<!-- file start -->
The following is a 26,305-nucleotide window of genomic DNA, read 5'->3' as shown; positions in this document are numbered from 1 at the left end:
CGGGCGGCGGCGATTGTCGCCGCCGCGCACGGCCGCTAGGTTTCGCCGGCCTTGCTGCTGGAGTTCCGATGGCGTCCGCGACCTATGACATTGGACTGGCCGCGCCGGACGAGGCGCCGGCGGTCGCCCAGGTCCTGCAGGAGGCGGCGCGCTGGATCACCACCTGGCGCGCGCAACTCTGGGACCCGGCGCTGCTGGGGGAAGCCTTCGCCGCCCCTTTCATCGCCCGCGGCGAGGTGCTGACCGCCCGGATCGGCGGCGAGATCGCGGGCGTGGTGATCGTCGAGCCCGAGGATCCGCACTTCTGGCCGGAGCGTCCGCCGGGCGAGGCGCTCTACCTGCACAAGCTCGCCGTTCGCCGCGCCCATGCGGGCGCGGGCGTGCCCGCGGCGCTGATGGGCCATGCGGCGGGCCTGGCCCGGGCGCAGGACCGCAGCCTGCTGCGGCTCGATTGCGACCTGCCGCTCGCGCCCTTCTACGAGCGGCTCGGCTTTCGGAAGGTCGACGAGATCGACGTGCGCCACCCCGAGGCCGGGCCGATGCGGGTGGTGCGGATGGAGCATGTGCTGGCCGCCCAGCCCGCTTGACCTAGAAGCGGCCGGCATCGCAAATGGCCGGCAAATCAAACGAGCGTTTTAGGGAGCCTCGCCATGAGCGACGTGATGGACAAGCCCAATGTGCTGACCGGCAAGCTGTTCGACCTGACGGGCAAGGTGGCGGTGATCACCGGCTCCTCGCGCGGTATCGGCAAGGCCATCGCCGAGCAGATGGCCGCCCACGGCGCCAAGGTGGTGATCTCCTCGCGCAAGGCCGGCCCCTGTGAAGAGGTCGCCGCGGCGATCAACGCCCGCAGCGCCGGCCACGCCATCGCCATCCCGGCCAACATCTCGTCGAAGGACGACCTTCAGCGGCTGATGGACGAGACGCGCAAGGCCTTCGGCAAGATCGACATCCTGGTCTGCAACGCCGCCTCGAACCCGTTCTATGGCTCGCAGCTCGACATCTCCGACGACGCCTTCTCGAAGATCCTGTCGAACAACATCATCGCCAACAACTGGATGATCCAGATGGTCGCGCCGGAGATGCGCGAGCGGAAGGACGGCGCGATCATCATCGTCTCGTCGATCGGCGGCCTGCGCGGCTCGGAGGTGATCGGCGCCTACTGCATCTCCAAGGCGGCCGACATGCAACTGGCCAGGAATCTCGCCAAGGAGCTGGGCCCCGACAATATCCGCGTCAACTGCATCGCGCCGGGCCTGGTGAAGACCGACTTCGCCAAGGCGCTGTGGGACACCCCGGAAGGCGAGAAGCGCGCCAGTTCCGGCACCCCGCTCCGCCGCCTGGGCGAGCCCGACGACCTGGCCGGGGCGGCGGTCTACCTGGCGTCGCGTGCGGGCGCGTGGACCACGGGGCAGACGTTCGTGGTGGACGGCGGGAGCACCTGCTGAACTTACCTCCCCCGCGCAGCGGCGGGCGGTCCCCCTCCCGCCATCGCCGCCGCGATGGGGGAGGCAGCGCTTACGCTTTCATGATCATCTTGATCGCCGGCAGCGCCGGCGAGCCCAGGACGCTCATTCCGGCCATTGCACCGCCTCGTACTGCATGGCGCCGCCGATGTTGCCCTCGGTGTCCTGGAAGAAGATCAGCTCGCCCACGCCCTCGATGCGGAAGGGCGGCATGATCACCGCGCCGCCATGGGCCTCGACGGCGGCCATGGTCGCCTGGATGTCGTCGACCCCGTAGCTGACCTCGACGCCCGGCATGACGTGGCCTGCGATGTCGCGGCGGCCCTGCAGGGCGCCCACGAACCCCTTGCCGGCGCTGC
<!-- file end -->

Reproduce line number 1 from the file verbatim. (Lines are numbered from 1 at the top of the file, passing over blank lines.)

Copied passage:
The following is a 26,305-nucleotide window of genomic DNA, read 5'->3' as shown; positions in this document are numbered from 1 at the left end: